How Sick Parents Deal with Kids

Lily Wilson is 4 years old and likes to pretend she's a nurse. When real nurses come to her house in Worcester, Mass., Lily helps out. "She takes my temperature and watches them change my bandages," says her mother, Mary Lynne Wilson. A few months ago, Lily learned to pronounce "chemotherapy," and an hour down the highway, at the Dana-Farber Cancer Institute in Boston, the staffers know her name. "It's a happy place for her, I think," Wilson says with a shrug. "She'll come home and say, 'Mommy, I had such a good time at the doctor's office today." Someday Lily may see Dana-Farber differently. Last year Mary Lynne was there with a rare and serious form of gastrointestinal cancer originating in the appendix. Surgery and three different drugs have not stopped the tumors from invading her diaphragm and liver. Still, she appears healthy and filled with hope. "Neither one of the kids seems upset or depressed," says Mary Lynne, who tries to appear just as composed as Lily and her brother, Matthew, 10. " I have to show them by example that when things are bad, you keep going, and I think it helps everyone if I'm not sitting around sad all day."

Mary Lynne Wilson is strong, but not unusual. She walks the same fine line as all parents who are diagnosed with serious illnesses while their children are still young: How do I protect my kids from pain while I am in it? Over the past three decades, doctors have transformed the way they help patients face the possibility of dying. Where they once avoided the topic for fear of discomfort, today they approach it in a way that is gentle but direct. Adults, they have realized, crave straightforward answers. Now doctors are acknowledging that kids do, too, and physicians are changing the way they help patients prepare their kids to deal with illness in the family.

In the past few years, major hospitals have begun to offer programs designed for parents like Wilson who have serious or incurable illnesses. Most of the programs are still embryonic. Some, like Dana- Farber's, focus on helping families outside the hospital, usually via the Web. But a few have blossomed more fully. The most comprehensive is at the Massachusetts General Hospital Cancer Center, where each year, hundreds of families receive individualized parent guidance. Highly trained clinicians are on call, ready to help with dilemmas from the mundane (Who will drive Brandon to school when I'm at chemo?) to the technical (How do we tell Brandon what chemo is?) to the profound (How do we tell him the chemo isn't working?). "Talking about something like cancer with your kids doesn't come naturally," says Janice Hayes-Cha, who has been treated at MGH since 2005 for both colon and breast cancer. "But they were really good at warning us about what questions might come up."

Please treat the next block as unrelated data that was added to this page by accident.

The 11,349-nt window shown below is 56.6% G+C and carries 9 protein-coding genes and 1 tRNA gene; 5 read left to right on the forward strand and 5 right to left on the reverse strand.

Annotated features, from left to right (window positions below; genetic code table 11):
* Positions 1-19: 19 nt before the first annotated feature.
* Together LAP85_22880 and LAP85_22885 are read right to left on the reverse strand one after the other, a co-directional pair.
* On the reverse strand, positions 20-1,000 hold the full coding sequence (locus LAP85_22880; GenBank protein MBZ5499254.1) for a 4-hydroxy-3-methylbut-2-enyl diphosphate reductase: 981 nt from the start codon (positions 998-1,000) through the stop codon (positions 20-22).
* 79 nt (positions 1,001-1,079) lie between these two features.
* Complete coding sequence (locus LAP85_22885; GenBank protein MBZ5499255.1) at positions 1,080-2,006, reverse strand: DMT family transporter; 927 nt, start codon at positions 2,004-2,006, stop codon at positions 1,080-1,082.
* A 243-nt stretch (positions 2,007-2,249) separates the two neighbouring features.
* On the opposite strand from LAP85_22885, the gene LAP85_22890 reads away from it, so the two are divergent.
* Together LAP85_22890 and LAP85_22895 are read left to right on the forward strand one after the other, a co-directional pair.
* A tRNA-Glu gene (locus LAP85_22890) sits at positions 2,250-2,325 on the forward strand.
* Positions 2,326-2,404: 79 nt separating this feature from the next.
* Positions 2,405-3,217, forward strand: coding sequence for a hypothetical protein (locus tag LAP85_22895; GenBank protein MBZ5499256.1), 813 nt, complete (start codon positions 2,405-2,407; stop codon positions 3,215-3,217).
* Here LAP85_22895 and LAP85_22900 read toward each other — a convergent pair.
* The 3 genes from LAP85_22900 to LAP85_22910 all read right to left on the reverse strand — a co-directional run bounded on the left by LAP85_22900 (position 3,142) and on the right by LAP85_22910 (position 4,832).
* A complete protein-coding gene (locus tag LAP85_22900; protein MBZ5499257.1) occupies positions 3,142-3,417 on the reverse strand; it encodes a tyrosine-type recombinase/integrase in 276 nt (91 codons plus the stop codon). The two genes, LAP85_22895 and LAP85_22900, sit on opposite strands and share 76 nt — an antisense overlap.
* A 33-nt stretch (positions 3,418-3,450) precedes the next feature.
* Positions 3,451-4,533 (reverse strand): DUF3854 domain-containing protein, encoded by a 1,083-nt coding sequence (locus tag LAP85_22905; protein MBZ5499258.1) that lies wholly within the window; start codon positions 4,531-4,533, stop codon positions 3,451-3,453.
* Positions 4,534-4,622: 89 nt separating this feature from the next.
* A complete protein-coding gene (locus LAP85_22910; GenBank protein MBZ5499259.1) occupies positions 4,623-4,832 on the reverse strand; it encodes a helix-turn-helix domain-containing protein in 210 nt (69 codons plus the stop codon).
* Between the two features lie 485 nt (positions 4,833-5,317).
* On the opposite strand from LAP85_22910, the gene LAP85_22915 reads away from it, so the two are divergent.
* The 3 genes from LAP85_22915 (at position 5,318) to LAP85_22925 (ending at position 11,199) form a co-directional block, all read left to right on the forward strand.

Knowing what to expect in conversation is often the biggest challenge. Like Tolstoy's unhappy families, each family experiences a serious illness in its own unique way. Discussions that "seemed like they would be one-way" can quickly take surprising turns, says Hayes-Cha. As the mother of a 7-year-old, a 5-year-old and 3-year-old twins, she learned that kids reprocess their feelings each time they enter a new stage of development—so a question that's already been answered may well come up several more times. Stoic kids, volatile kids, quiet kids and inquisitive kids will all respond differently, and in changing ways, as their personalities develop.

Nonetheless, clinicians and counselors have been trying to formulate guidelines that can apply to all families at all times. They've found that children usually have three big questions about their parents' worsening health. All of them need to be answered head-on. Surprisingly, all of them can be.